The perennial stress-buster – a deep breath – could become stress-detector, claims a team of researchers from the UK.
According to a new pilot study, published today, 28 February, in IOP Publishing’s Journal of Breath Research, there are six markers in the breath that could be candidates for use as indicators of stress.
The researchers hope that findings such as these could lead to a quick, simple and non-invasive test for measuring stress; however, the study, which involved just 22 subjects, would need to be scaled-up to include more people, over a wider range of ages and in more “normal” settings, before any concrete conclusions can be made, they state.
Lead-author of the study, Professor Paul Thomas, said: “If we can measure stress objectively in a non-invasive way, then it may benefit patients and vulnerable people in long-term care who find it difficult to disclose stress responses to their carers, such as those suffering from Alzheimer’s.”
The study, undertaken by researchers at Loughborough University and Imperial College London, involved 22 young adults (10 male and 12 female) who each took part in two sessions: in the first, they were asked to sit comfortably and listen to non-stressful music; in the second, they were asked to perform a common mental arithmetic test that has been designed to induce stress.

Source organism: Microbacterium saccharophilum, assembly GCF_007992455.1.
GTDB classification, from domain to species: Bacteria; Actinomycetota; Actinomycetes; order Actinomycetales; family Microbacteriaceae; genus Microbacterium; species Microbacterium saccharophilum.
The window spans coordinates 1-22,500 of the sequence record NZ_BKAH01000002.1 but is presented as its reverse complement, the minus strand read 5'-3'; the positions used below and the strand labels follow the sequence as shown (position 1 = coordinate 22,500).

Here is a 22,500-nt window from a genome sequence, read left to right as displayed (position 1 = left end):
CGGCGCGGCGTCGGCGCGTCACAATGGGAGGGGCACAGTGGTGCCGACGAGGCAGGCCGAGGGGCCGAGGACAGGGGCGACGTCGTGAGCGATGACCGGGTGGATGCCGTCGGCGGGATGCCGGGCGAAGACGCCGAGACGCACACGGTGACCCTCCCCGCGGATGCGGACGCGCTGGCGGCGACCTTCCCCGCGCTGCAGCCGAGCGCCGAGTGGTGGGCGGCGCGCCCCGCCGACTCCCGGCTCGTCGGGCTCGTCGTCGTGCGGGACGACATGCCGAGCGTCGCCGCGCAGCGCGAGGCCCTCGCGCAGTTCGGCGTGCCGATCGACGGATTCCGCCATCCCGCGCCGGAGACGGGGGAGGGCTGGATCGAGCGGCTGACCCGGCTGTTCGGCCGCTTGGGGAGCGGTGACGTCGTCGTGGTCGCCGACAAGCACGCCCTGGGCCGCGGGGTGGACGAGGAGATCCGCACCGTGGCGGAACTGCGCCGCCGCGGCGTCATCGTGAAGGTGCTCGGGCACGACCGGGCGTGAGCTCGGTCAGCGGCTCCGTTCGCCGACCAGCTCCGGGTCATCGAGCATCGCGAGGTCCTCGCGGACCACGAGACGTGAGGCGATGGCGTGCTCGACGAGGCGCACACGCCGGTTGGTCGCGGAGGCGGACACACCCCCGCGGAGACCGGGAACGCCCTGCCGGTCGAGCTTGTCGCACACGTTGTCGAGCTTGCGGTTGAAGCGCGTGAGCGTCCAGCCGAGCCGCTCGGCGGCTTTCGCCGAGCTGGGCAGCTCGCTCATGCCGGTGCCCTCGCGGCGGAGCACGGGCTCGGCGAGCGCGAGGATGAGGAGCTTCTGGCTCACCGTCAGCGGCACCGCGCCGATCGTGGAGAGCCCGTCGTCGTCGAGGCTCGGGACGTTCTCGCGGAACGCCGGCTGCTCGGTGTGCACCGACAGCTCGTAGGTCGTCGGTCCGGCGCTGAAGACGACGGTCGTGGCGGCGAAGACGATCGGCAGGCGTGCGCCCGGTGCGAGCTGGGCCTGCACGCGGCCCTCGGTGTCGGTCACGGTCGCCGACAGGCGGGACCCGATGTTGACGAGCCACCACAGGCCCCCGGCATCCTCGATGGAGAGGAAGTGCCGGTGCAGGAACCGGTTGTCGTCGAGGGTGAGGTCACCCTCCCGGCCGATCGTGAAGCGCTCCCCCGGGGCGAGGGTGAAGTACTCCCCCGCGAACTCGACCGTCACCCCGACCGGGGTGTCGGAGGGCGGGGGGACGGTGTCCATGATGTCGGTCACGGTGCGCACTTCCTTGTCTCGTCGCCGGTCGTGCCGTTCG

A breath test was taken before and after each session, whilst heart-rates and blood pressures were recorded throughout. The breath samples were examined using a technique known as gas chromatography-mass spectrometry, and then statistically analysed and compared to a library of compounds.
Two compounds in the breath – 2-methyl, pentadecane and indole – increased following the stress exercise which, if confirmed, the researchers believe could form the basis of a rapid test.
A further four compounds were shown to decrease with stress, which could be due to changes in breathing patterns.
“What is clear from this study is that we were not able to discount stress. It seems sensible and prudent to test this work with more people over a range of ages in more normal settings.
“We will need to think carefully about experimental design in order to explore this potential relationship further as there are ethical issues to consider when deliberately placing volunteers under stress. Any follow up study would need to be led by experts in stress,” Professor Thomas continued.
Breath profiling has become an attractive diagnostic method for clinicians, and recently researchers have found biomarkers associated with tuberculosis, multiple cancers, pulmonary disease and asthma. It is still unclear how to best manage external factors, such as diet, environment and exercise, which can affect a person’s breath sample.
“It is possible that stress markers in the breath could mask or confound other key compounds that are used to diagnose a certain disease or condition, so it is important that these are accounted for,” said Professor Thomas.
The researcher’s initial assumptions are that stressed people breathe faster and have increased pulse rates and an elevated blood-pressure, which is likely to change their breath profile. They emphasise, however, that it is too soon to postulate the biological origins and the roles of the compounds as part of a stress-sensitive response.